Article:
Sunday, June 13, 2010

Battle of the brains...

I haven't actually read Nicholas Carr's new book yet - The Shallows: What the Internet is Doing to Our Brains, but as far as I have heard in two interviews with the author, the book is an expansion on his 2008 article Is Google Making Us Stupid? - Magazine - The Atlantic? It explores the impact of recent information technology on our intellects. The reviews I have read stress that the book is non-polemic and balanced argument but that hasn't stopped others from getting their knickers twisted in a knot. Steven Pinker offered a short, worthwhile counter-argument in this week's New York Times. Yes, the brain has and will continue to evolve in relation to the media in which it is steeped. We certainly cannot stop that process. Is Carr just in mourning for the change he fears because his business is narrative? Is he Chicken Little or does he have a valid point? Brains are admittedly diverse in their ability to concentrate broadly versus deeply. That would be true with or without the internet. Most people are in the middle of the curve. At each extreme end of that continuum is a cognitive style that is the hallmark of a diagnosable condition - Attention Deficit Disorder is characterized by (among other things) an inability to sustain attention on one point for an extended period of time. On the other end are Autistic Spectrum Disorders which are characterized by (among other things) a cognitive style that gets involved more deeply in details than the gist of things, and those on the spectrum generally have a harder time shifting from one point of concentration to another. Each of those cognitive styles has its assets and liabilities. Your technology-addled brain is here reading my blog, but this is a bookish blog and therefore you probably also manage to concentrate on a fair bit of full-length narrative, so have you read Carr's book? Will you? Personal feelings are not study data but what do you think?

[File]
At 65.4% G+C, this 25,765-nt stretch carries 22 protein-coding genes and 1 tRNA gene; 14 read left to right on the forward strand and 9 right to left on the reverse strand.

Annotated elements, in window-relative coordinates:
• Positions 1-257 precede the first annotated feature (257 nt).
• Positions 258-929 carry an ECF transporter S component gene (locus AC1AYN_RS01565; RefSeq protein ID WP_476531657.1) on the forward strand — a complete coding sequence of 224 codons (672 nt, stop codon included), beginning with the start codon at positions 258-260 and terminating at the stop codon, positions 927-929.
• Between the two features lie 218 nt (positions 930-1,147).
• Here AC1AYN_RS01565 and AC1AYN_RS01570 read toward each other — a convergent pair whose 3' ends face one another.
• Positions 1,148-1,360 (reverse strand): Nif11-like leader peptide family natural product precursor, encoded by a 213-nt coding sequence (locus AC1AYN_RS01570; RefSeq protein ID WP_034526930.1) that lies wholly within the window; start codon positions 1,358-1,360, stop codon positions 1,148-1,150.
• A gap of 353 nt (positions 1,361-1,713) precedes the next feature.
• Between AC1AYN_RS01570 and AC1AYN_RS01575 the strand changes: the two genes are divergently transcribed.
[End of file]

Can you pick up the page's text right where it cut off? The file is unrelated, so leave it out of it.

3 comments:

C.B. James said...

One could have made a very similar arguement when civilization developed writing. Prior to writing culture was oral. One had to sit and listen from beginning to end without skipping ahead a few pages. As a result everyone knew the entire story by heart.

Tellers of stories, keepers of information, had to memorize things word for word, and did so with remarkable accuracy. We know this from studies done on non-print cultures in the early 20th century. Many of them found that oral tradition was more accurate than written records.

A great deal was lost when civilization moved to written language.

I'm waiting for hard science at this point. I can't believe the internet has already changed the way we think. It may have changed the way we read and do research, but it's a bit early for evolutionary thinking to have changed. I think we're still the same bunch of gossipers gathering at the town cafe each morning to exchange rumors. We've just got this remarkably big town cafe now.

Ted said...

CB - Not only could people have made the same argument - they did! And there was, as you say, a cost incurred in terms of auditory memory - but there was a gain as well. As you wisely say, the data is not in yet.

Anonymous said...

As a longtime fan of Neil Postman, I was intrigued by Carr's thesis, so I bought the book and am well into it. I think he's on to something very significant. As an educator of 30 years, I have watched with great dismay while my students have degenerated from thinkers to what I call "data weavers." I have seen relational skills disintegrate to the point where students could write all night to keep their Facebook image current, but not know how to carry on a conversation with someone across the table from them. The recent Wisdom 2.0 conference in Silicon Valley is a quiet testimony that others are witnessing a diminishing of our humanity. Carr's title is very appropriate, I think.